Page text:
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S P E E CH

IN

GENERAL REPLY.

THIRD DAY: TUESDAY, JUNE 3, 1794.

MY

LORDS,- We are called, with an awful

voice, to come forth and make good our charge against the prisoner at your bar; but as a long time has elapsed since your Lordships heard that charge, I shall take the liberty of requesting my worthy fellow Manager near me to read that part to your Lordships which I am just now going to observe upon, that

you may be the better able to apply my observations to the letter of the charge.

[Mr. Wyndham reads.] “ That the said Warren Hastings, having, as aforesaid, expelled the said Cheyt Sing from his dominions, did, of his own usurped authority, and without any communication with or any approbation given by the other members of the Council, nominate and appoint Rajah Mehip Narrain to the government of the provinces of Benares, and did appoint his father, Durbege Sing, as administrator of his authority, and did give to the British Resident, William Markham, a controlling authority over both; and did farther abrogate and set aside all treaties and agreements which subsisted between the state of Benares and the British nation ; and did arbitrarily and tyrannically, of his mere all

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thority, raise the tribute to the sum of four hundred thousand pounds sterling, or thereabouts ; did further wantonly and illegally impose certain oppressive duties upon goods and merchandise, to the great injury of trade and ruin of the provinces; and did farther dispose of, as his own, the property within the said provinces, by granting the same, or parts thereof, in pensions to such persons as he thought fit.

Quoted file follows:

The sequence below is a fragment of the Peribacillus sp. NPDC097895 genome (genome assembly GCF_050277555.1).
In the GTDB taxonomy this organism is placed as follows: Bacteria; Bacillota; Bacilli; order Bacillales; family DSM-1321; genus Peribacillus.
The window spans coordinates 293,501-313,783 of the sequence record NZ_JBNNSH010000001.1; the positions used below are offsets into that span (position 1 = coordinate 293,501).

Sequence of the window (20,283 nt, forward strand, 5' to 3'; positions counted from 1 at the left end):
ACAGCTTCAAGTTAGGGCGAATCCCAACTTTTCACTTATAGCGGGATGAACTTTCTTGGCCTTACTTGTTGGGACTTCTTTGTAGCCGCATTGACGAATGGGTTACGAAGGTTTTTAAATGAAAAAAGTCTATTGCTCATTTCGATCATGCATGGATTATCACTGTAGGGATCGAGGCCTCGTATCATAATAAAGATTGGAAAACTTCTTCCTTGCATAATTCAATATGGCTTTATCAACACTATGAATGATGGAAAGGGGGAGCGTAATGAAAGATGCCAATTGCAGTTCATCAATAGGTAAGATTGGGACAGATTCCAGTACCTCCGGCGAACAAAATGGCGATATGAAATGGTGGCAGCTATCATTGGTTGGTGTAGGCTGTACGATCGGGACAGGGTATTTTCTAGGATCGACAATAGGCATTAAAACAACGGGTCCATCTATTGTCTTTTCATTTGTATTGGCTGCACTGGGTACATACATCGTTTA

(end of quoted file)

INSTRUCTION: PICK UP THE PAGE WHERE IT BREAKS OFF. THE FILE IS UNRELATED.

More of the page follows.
“That the said Warren Hastings did, some time in the year 1782, enter into a clandestine correspondence with William Markham, Esquire, the then Resident at Benares, which said Markham had been by him, the said Warren Hastings, obtruded into the said office, contrary to the positive orders of the Court of Directors; and, in consequence of the representations of the said Markham, did, under pretence that the new excessive rent or tribute was in arrear, and that the affairs of the provinces were likely to fall into confusion, authorize and impower him, by his own private authority, to remove the said Durbege Sing from his office and deprive him of his estate.

“ That the said Durbege Sing was, by the private orders and authorities given by the said Warren Hastings, and in consequence of the representations aforesaid, violently thrown into prison, and cruelly confined therein, under pretence of the non-payment of the arrears of the tribute aforesaid.